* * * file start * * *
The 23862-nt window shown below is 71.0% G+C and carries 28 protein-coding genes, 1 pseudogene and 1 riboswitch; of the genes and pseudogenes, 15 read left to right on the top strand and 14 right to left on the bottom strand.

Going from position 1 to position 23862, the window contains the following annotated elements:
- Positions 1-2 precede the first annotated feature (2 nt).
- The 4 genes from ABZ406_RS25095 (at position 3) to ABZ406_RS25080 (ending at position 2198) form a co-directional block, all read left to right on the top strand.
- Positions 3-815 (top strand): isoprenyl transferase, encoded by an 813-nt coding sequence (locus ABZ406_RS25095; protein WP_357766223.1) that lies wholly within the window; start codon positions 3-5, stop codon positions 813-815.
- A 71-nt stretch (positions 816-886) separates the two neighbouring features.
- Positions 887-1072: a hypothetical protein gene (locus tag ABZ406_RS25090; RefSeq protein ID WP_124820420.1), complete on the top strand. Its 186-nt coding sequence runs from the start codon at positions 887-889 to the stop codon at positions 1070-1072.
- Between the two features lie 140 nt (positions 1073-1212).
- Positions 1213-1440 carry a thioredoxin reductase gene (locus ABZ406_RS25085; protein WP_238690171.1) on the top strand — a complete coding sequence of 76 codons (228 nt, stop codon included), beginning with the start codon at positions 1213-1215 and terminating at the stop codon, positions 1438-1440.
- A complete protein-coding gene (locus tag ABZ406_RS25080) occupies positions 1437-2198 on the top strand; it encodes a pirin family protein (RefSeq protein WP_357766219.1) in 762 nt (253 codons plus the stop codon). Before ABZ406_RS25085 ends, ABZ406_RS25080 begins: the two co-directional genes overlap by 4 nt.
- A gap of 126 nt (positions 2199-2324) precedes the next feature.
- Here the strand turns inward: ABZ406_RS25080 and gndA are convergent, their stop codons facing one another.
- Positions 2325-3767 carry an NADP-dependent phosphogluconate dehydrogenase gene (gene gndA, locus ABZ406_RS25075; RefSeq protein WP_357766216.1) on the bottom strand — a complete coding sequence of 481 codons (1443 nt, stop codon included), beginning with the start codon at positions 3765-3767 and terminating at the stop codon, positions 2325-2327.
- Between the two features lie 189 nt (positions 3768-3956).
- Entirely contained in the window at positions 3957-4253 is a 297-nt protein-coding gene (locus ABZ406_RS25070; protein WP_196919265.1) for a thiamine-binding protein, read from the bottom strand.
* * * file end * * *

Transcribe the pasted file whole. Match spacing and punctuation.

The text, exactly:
The 23862-nt window shown below is 71.0% G+C and carries 28 protein-coding genes, 1 pseudogene and 1 riboswitch; of the genes and pseudogenes, 15 read left to right on the top strand and 14 right to left on the bottom strand.

Going from position 1 to position 23862, the window contains the following annotated elements:
- Positions 1-2 precede the first annotated feature (2 nt).
- The 4 genes from ABZ406_RS25095 (at position 3) to ABZ406_RS25080 (ending at position 2198) form a co-directional block, all read left to right on the top strand.
- Positions 3-815 (top strand): isoprenyl transferase, encoded by an 813-nt coding sequence (locus ABZ406_RS25095; protein WP_357766223.1) that lies wholly within the window; start codon positions 3-5, stop codon positions 813-815.
- A 71-nt stretch (positions 816-886) separates the two neighbouring features.
- Positions 887-1072: a hypothetical protein gene (locus tag ABZ406_RS25090; RefSeq protein ID WP_124820420.1), complete on the top strand. Its 186-nt coding sequence runs from the start codon at positions 887-889 to the stop codon at positions 1070-1072.
- Between the two features lie 140 nt (positions 1073-1212).
- Positions 1213-1440 carry a thioredoxin reductase gene (locus ABZ406_RS25085; protein WP_238690171.1) on the top strand — a complete coding sequence of 76 codons (228 nt, stop codon included), beginning with the start codon at positions 1213-1215 and terminating at the stop codon, positions 1438-1440.
- A complete protein-coding gene (locus tag ABZ406_RS25080) occupies positions 1437-2198 on the top strand; it encodes a pirin family protein (RefSeq protein WP_357766219.1) in 762 nt (253 codons plus the stop codon). Before ABZ406_RS25085 ends, ABZ406_RS25080 begins: the two co-directional genes overlap by 4 nt.
- A gap of 126 nt (positions 2199-2324) precedes the next feature.
- Here the strand turns inward: ABZ406_RS25080 and gndA are convergent, their stop codons facing one another.
- Positions 2325-3767 carry an NADP-dependent phosphogluconate dehydrogenase gene (gene gndA, locus ABZ406_RS25075; RefSeq protein WP_357766216.1) on the bottom strand — a complete coding sequence of 481 codons (1443 nt, stop codon included), beginning with the start codon at positions 3765-3767 and terminating at the stop codon, positions 2325-2327.
- Between the two features lie 189 nt (positions 3768-3956).
- Entirely contained in the window at positions 3957-4253 is a 297-nt protein-coding gene (locus ABZ406_RS25070; protein WP_196919265.1) for a thiamine-binding protein, read from the bottom strand.